Mask Filtration and Breathability Data
Last Updated: 2/12/2021
We’ve tested the most common masks that we could find. This is how they stack up.
The problem with mask testing is that most testing standards have a lot of variability.
Getting in touch with the main mask testing labs during the pandemic has been a struggle. This has caused a bunch of research institutions and DIYers alike to create their own test setups. This is a problem because these different test set-ups produce results that cannot be compared side by side. A good score in a non-representative test doesn’t mean anything.
As such, Fix The Mask has chosen the most widely accepted, aggressive test method there is, the NIOSH protocol through which N95 respirators are validated.
Which metrics matter?
There are 3 criteria that matter most: Filtration, Breathability, and Fit. All three are critical to ensuring optimal mask performance. If one of these 3 is inadequate, the resultant mask is poor. We have independently validated fit with the Essential Mask Brace, and data can be found here. We have you covered.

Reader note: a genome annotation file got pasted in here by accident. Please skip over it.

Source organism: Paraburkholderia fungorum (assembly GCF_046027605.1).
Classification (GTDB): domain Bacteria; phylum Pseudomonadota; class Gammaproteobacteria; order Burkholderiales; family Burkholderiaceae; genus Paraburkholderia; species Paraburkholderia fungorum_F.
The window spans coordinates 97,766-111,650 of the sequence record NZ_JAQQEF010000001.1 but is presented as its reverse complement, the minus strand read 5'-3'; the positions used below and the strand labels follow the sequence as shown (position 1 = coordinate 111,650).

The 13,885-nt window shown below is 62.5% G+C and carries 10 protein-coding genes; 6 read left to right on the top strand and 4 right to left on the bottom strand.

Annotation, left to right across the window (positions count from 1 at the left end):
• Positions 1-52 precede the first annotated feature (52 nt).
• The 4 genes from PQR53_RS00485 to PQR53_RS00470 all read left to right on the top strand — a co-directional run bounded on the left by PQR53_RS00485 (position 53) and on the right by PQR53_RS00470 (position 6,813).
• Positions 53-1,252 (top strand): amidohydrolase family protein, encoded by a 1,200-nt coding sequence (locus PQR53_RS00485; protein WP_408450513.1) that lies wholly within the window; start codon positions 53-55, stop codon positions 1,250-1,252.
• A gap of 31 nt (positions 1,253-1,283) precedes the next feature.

Filtration and Breathability will be guided by the filter that you choose. We’ve tested and reported the data for some commonly available masks, shown below.
The ideal is to have as high a filtration efficiency as possible. N95 respirators perform between 95% — 100%.
In our tests, surgical masks (made of melt blown fabric) perform way better than any cloth mask. Why? Check out our blog post here.
This is measured by “initial resistance” in the test set-up. Anything above 135Pa is very difficult to breathe through when properly sealed, and it is not recommended wearing for a long period of time.
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BYD (Costco): discontinued
Outdoor Research: https://www.outdoorresearch.com/us/face-mask-kit-283298